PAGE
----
Although Robert Alda was regarded as a devout Catholic when he was married and when his wife gave birth to their only son together (Alan Alda), Robert Alda nevertheless defied Church strictures and left his wife. Robert Alda divorce Joan Browne while his son Alan Alda was still growing up, and soon thereafter he married Flora Martino.
Alan Alda continued to have close relationships with both parents, but the experience of seeing his ostensibly devout Catholic parents get divorced apparently had a strong impact on him. As an adult, when Alan Alda married he did so only once: forging one of the most famously strong, life-long marriages in all Hollywood history.
Robert Alda remained married to his second wife, Flora, until he died on 3 May 1986. Robert Alda and Flora had one son together: Antony Alda, film and television actor like his half-brother (although considerably less famous).
From: Raymond Strait, Alan Alda: A Biography, St. Martin's Press: New York, NY (1983), page 9:
 The handsome young [Robert] Alda was undaunted by national gloom or unstable economic news. He pursued his newfound [stage acting and comedy] career with great diligence and determination, taking whatever problems he and his wife might have to mass on Sunday mornings and leaving them there. Like his parents, he was a devout Catholic with deep religious convictions.The birth of Alan Alda, to Joan and Robert Alda, who were devout Catholics, from: Strait, pages 10-11:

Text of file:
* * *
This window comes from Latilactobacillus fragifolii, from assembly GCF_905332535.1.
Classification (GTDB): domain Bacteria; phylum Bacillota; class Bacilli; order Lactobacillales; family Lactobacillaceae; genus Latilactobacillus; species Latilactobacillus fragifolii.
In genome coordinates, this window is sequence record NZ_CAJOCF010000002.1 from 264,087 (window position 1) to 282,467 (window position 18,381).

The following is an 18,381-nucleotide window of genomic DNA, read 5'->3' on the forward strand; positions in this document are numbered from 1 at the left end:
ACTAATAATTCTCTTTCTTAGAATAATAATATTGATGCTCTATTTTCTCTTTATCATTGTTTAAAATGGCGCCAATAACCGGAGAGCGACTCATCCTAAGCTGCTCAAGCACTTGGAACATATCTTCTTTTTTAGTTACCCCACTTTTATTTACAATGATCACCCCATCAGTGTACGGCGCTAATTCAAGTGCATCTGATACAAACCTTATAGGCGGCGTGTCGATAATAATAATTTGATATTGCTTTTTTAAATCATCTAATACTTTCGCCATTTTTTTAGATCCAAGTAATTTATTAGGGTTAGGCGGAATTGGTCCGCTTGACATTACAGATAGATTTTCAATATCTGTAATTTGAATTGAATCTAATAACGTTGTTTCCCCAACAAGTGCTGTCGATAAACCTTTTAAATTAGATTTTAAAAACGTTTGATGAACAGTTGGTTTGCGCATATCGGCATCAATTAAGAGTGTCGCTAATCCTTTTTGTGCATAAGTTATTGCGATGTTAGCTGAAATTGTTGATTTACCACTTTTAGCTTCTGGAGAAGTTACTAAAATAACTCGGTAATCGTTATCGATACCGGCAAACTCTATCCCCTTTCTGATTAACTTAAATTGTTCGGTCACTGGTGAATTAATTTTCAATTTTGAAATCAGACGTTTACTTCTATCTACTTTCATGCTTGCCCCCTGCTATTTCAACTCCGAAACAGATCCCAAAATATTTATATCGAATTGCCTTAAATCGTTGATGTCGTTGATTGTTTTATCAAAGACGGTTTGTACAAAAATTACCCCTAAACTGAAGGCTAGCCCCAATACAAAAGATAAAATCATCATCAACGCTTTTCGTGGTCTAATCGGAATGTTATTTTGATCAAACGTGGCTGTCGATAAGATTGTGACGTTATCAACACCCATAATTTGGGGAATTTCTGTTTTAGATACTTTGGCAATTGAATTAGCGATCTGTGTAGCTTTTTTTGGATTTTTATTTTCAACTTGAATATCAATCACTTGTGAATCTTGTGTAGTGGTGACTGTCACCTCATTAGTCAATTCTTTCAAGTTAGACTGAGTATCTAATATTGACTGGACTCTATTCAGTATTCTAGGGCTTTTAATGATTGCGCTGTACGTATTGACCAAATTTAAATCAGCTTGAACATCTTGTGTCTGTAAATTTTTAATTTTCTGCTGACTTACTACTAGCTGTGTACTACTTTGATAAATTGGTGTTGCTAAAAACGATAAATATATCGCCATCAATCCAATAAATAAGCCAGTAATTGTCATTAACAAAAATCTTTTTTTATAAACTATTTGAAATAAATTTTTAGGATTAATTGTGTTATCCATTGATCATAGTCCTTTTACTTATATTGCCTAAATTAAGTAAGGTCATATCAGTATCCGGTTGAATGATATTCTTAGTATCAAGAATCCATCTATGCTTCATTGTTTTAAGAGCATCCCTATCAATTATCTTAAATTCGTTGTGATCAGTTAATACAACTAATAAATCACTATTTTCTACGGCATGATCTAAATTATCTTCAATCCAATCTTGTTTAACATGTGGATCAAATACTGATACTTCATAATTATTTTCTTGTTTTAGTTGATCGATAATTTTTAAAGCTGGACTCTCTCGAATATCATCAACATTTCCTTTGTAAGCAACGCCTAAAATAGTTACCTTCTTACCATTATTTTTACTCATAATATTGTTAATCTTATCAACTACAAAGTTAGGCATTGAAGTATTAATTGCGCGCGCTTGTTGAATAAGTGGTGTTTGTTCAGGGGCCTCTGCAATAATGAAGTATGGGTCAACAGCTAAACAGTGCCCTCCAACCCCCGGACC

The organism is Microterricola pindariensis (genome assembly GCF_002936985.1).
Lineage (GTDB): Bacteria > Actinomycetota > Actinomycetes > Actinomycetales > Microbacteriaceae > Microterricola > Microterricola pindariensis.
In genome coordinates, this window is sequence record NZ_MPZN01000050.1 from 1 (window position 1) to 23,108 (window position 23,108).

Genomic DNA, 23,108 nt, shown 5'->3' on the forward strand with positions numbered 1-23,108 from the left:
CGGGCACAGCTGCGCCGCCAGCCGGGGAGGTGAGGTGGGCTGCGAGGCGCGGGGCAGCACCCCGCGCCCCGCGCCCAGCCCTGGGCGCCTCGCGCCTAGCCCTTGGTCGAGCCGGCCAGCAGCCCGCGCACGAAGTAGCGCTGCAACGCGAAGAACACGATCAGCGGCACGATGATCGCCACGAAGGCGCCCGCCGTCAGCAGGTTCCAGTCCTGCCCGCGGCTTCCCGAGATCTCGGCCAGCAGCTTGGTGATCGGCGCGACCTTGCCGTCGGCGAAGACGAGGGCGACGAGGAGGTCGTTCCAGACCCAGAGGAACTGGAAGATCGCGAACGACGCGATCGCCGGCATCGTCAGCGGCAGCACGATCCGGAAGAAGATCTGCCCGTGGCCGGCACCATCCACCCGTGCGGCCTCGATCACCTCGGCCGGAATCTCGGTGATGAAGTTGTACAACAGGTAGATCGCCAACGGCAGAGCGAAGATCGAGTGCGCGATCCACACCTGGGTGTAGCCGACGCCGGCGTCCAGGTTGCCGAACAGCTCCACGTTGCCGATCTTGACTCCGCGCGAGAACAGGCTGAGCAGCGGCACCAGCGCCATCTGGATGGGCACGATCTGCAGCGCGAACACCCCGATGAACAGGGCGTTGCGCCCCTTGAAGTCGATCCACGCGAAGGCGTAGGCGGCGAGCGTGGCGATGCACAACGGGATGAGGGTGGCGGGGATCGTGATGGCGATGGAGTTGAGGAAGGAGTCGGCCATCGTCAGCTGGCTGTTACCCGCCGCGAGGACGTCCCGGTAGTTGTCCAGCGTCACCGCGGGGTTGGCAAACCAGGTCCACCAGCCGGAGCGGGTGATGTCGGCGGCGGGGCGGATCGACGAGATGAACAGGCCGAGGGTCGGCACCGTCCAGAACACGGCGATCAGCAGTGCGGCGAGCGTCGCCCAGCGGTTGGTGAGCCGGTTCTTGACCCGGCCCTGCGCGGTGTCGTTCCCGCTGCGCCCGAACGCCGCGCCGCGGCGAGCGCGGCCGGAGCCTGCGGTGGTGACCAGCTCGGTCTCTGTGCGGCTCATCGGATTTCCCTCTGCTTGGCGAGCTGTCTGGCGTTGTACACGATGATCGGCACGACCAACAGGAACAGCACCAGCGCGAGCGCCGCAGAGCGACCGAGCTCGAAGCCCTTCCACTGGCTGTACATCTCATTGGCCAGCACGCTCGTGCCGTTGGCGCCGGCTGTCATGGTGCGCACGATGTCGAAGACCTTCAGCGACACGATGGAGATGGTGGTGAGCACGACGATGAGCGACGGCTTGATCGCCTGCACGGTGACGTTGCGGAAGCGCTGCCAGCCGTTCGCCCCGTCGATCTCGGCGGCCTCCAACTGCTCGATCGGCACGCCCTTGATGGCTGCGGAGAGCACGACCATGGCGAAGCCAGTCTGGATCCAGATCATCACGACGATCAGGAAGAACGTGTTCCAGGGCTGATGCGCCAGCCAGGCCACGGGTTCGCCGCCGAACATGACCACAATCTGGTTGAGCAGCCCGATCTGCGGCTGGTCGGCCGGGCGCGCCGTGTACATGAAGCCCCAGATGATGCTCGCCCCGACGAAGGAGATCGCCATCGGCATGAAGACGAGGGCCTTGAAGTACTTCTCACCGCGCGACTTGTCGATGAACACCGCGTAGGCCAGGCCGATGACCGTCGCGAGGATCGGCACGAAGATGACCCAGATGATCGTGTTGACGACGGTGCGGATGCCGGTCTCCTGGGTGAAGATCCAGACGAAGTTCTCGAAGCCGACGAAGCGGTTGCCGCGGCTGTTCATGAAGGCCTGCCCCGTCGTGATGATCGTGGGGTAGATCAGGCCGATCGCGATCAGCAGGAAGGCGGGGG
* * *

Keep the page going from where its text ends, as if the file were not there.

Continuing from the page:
On January 28, 1936... Joan Alda went into labor. After many hours, an exhausted Joan Alda finally gave birth to a son (their only child), who was given the shortened name of Alan (from Alfonso) and immediately became known to one and all as "Allie," a name that sticks with him even today.
Barely twenty-one years old himself, [Robert] Alda had very little to offer his new son [Alan Alda] other than love and a roof over his head. He continued to work in the Catskills and around New York City, but nothing sensational was happening, although he never missed a chance to better himself. He wanted more than burlesque. During the summertime when work was slow, he would play in stock--which was becoming more important on the Borscht Circuit. Looking toward Broadway, he talked with agents and pitched his best side... In 1937, he [Robert Alda] had the distinction of being one of the first performers on television.